Michigan's mysterious Indian mounds

Ancient Indian burial mounds near Grand Rapids.

As Europeans settled Michigan they crowded out the native Indian populations, destroying ancient burial sites and raiding them for  treasures and artifacts. They were particularly fascinated by the burial mounds scattered throughout the state.

Even the native Indians claimed not to know who the mound builders were. Some recalled old legends that their ancestors had conquered and ousted an ancient evil civilization which had dug for copper and built mounds.

This work of a prehistoric artist was found on a farm near Cass City, Mich.

      In a 1956 News article, amateur archaeologist Clair Reynolds told of an elderly Indian who refused to guide him to one of the ancient mound sites, warning: “It is not good that you go to the place of the Yam-Ko-Desh.” The Indian insisted that ghosts of the Yam-Ko-Desh, the Ottawa name for the mound builders meaning “the prairie people,” still roamed the site.

As they migrated into what is now Michigan, Ottawa legends told of finding the Prairie people, who were “thicker than the leaves on a tree.” It is believed that the Ottawas, Ojibwas, and Potawatamis formed an alliance to exterminate them.

Some archaeologists believe, based on uncovered artifacts, that the mound builders had entered the bronze age, had a high level of intelligence and traded with the Aztecs and Mayans.

The prehistoric people left more famous mounds in other states, such as the Great Serpent Mound in Ohio, and other constructions in the south and in western states.

In 1925 a University of Michigan professor, Dr W.B. Hinsdale, surveyed the lower peninsula and listed Michigan mounds by county. Seven counties had more than 20 mounds. There were 57 mounds in Clinton County, Macomb had 25, Wayne 12, Oakland only two.

Hinsdale published his work in the 1925 book, “Primitive Man in Michigan,” in which he wrote, “There are fully 600 mounds still to be seen in the state and at least 500 more must have been destroyed within the last 150 years. The enclosures, usually known as ‘Indian forts,’ but probably having no connection with military usage, are also vanishihng rapidly. It is the duty of the state to locate, measure, photograph and chart these structures before they disappear entirely,” Hinsdale insisted.

Many mounds along the Detroit and Rouge rivers had been leveled in the previous century to make way for development.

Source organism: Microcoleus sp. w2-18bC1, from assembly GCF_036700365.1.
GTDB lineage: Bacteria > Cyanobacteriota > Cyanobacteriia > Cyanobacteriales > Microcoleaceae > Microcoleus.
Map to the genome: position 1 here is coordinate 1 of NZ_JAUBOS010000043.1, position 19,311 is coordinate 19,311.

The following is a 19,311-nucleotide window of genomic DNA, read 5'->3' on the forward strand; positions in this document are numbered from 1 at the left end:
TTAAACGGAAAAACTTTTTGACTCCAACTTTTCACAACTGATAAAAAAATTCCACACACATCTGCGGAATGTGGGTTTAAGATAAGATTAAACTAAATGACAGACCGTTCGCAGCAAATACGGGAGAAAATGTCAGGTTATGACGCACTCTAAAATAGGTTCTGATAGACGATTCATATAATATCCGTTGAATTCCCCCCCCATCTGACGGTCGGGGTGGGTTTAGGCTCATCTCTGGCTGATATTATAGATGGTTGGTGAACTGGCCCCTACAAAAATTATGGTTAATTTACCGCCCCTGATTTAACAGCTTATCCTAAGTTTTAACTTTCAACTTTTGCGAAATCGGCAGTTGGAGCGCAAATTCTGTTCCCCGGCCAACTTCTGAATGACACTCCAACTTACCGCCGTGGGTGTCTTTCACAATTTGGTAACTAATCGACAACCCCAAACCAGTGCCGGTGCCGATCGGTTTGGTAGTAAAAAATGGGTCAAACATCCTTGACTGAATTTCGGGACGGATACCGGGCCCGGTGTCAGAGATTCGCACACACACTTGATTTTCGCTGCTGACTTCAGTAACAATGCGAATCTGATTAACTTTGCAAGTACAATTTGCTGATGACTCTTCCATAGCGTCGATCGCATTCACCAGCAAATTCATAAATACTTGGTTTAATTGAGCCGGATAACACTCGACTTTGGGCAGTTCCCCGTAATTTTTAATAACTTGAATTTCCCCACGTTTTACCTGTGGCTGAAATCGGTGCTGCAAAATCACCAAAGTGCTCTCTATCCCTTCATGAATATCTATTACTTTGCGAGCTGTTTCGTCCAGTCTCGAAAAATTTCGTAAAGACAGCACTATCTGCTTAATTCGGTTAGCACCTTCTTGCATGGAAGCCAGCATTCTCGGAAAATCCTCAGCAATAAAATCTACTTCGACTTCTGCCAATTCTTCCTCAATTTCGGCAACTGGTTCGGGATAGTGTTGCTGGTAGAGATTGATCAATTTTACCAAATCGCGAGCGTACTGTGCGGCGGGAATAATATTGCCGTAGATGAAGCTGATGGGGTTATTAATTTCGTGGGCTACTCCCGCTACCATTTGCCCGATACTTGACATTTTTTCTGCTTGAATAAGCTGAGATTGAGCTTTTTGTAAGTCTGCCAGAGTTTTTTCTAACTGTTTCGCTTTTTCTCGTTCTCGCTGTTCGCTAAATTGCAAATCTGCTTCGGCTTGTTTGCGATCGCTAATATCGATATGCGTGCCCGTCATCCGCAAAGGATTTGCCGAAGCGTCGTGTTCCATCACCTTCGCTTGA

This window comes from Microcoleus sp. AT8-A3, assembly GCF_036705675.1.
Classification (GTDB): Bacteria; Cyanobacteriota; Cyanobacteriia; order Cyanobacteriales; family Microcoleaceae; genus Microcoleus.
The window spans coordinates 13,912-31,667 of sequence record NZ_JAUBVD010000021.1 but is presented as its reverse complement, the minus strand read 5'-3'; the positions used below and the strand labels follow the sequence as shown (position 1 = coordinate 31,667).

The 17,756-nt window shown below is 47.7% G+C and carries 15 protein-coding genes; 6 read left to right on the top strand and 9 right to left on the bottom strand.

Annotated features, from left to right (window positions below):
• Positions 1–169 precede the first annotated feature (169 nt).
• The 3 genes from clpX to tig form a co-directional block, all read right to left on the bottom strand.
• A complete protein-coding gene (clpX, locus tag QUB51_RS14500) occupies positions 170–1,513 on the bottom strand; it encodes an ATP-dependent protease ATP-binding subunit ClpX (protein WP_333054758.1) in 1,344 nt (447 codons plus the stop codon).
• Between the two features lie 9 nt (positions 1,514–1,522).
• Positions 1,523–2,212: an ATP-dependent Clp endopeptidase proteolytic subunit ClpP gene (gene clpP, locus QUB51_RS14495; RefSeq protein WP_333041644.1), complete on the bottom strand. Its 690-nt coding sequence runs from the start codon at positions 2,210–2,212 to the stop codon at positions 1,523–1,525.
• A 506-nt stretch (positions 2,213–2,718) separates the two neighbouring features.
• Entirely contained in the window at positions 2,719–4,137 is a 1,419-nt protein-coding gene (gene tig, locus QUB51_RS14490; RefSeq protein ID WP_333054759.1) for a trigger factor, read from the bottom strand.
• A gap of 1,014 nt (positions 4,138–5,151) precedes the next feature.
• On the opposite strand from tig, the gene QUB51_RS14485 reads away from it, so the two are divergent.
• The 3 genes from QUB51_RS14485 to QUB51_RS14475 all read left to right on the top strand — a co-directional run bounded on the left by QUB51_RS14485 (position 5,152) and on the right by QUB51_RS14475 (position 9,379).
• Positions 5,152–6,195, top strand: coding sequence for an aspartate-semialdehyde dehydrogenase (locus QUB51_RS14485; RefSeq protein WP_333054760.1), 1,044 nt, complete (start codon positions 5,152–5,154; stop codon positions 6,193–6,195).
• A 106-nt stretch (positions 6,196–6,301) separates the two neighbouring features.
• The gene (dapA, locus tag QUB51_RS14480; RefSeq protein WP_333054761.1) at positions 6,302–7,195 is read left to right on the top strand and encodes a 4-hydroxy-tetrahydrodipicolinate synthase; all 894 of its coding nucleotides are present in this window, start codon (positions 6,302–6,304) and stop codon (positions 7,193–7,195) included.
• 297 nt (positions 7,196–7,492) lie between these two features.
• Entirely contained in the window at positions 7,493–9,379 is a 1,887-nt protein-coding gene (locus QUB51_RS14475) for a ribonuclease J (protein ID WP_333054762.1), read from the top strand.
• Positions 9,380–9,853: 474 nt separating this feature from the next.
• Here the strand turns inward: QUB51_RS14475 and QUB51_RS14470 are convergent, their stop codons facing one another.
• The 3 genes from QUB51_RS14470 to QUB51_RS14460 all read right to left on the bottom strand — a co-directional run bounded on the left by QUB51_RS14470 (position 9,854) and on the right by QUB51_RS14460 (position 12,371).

One, the “Great Mound on the Rouge” in Delray at the junction of the Rouge and Detroit rivers, captured the fancy of early historians. It was 400 feet long, 200 feet wide and 40 feet high. It was so packed with bones that they were easily exposed by wandering cattle.

This skull found in a Michigan burial mound reportedly suggests that the early inhabitants of the state were performing brain surgery well before the birth of Christ.

      Early French explorers note the exisitence of the mound but by 1880, “pot hunting,” the bane of archaeologists, had taken its toll. No trace of the mound remains today.

Prof. Hinsdale lamented the loss but wrote of a smaller structure still within the grounds of Fort Wayne.

“Whereever these have been investigated,” he wrote, “they have proven to be burial sites arising, perhaps from an ancient custom of the Canadian Hurons who thus met to honor the bones of their dead every 10 or 15 years.

“Generally a number of skeletons in various positions have been found and with them, arrow and spear heads, stone tools, pottery vessels and in the upper strata, iron, copper and brass kettles, glass beads and now and then silver crosses, indicating the visit of a Catholic missionary.”

In 1926 a local collector of Indian relics, Newell E. Collins, said of the smaller mound at Fort Wayne, “Numerous Indian bodies were exhumed in 1870. Many arrow-heads, of course, were overlooked and I was lucky enough to be on the ground, not so long ago, when such remains still rewarded the patient seeker.”

Collins continued, “One early witness tells how the red men used to try to fool the spirits of the departed. After they had deposited the body in the mound at Springwells (Street) the friends of the dead man went into the river and waded about in a zig-zag course for some time until the spirit had departed on its long journey.